“Word of Mouse”: Indigenous Harm Reduction and Online Consumerism of the Synthetic Compound Methoxphenidine

Marie Claire Van Hout, Evelyn Hearne

Research output: Contribution to journalArticlepeer-review

23 Citations (Scopus)

Abstract

Abstract: Methoxphenidine (MXP) was one of several NMDA antagonists marketed in 2013 to replace the recently controlled compound Methoxetamine (MXE). A steep rise in user interest was recorded, despite vendor cautioning of limited user feedback. The study presented a phenomenological analysis of MXP experiences amongst recreational drug users as posted on public Internet fora. Internet searches were carried out using specific key words; “methoxphenidine,” “MXP” and in combination with “experience,” “report,” “forum,” and “trip.” Seven self-reported experiences and 28 thread discussions relating sole use of MXP were analyzed using the Empirical Phenomenological Psychological method. Five themes and 61 categories emerged. MXP is marketed as a legal replacement for MXE, diphenidine, and ketamine, with a dissociative and stimulant wave outcome often lasting for days. Harm reduction tactics, awareness of prior tolerance to dissociative and optimal settings for use are discussed. Acute side-effects relate to hypertension and seizures. Chronic long-term memory loss and limb numbness is reported. Sense of empowerment occurs in the afterglow experience. Internet drug fora fuel information exchange and informed consumerism of synthetic compounds, and offer viable mechanisms for pre- and post-purchase decision making and indigenous harm reduction. Continued surveillance of synthetic market entries and user trends is warranted.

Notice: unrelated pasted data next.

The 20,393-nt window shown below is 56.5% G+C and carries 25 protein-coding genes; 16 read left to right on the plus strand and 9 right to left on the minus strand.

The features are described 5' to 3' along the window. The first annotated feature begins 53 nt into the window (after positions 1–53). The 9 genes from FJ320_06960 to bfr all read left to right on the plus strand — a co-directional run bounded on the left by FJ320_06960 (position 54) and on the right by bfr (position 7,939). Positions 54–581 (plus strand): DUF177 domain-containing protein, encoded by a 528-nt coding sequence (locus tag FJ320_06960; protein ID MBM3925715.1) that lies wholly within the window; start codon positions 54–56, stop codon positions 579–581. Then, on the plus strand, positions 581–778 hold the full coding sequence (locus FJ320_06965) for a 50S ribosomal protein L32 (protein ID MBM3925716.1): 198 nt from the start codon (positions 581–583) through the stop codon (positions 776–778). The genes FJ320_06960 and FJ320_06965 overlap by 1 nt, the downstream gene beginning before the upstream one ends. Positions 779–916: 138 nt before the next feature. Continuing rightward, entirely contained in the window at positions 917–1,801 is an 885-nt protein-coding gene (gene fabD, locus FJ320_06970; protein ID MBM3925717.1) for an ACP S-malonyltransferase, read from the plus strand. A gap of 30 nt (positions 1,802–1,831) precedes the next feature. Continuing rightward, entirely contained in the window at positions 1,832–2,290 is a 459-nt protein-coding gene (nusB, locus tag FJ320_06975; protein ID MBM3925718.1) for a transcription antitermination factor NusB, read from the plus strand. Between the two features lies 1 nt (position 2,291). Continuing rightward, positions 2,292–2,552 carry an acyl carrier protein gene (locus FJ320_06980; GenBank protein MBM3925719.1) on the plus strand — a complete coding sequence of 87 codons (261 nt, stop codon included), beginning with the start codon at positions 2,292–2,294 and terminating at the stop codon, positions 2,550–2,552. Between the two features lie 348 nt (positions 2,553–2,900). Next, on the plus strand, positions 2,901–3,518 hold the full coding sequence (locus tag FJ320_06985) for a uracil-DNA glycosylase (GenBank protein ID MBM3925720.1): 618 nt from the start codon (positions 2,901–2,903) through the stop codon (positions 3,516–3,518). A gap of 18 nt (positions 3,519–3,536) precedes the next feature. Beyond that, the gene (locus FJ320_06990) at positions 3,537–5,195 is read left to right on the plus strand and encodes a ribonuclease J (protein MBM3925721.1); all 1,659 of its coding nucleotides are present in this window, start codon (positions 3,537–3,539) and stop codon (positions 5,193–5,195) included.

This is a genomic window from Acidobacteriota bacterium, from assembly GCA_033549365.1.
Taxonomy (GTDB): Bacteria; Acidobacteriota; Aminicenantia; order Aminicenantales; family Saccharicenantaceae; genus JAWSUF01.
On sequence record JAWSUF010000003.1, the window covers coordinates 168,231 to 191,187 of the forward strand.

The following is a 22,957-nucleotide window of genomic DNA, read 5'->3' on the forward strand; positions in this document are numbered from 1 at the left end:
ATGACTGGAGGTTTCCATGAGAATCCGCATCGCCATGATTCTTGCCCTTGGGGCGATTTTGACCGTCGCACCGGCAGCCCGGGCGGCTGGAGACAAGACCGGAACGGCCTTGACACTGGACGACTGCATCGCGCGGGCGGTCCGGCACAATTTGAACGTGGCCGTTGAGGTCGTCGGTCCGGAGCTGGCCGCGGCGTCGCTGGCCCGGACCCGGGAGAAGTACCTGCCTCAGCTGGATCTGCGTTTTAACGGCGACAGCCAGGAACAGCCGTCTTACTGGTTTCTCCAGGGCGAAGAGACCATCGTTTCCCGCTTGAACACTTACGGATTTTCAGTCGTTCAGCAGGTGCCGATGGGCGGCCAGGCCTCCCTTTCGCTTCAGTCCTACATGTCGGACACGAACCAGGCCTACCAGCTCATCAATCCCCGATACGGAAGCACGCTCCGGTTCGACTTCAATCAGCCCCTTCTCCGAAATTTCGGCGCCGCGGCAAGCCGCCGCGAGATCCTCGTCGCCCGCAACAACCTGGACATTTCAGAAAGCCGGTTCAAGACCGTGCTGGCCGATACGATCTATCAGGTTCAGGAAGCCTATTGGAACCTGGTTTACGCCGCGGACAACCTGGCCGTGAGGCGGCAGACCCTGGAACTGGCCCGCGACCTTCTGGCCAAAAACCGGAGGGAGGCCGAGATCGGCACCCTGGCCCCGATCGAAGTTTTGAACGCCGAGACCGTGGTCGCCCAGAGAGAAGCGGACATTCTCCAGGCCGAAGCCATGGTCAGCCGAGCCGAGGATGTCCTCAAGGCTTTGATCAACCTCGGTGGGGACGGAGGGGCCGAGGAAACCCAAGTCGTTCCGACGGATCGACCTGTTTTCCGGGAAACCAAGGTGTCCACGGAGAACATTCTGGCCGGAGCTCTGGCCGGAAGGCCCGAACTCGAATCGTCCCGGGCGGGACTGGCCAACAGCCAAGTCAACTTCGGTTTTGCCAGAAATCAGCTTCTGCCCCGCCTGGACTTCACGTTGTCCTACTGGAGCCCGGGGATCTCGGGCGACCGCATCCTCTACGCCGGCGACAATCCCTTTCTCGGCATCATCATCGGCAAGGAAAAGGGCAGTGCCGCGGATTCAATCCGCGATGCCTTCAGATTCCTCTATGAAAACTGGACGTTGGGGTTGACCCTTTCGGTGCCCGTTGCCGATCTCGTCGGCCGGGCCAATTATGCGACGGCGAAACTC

Original languageEnglish
Pages (from-to)30-41
Number of pages12
JournalJournal of Psychoactive Drugs
Volume47
Issue number1
DOIs
Publication statusPublished - 01 Jan 2015
Externally publishedYes

Keywords

  • indigenous harm reduction
  • Internet
  • Methoxetamine
  • Methoxphenidine
  • MXP

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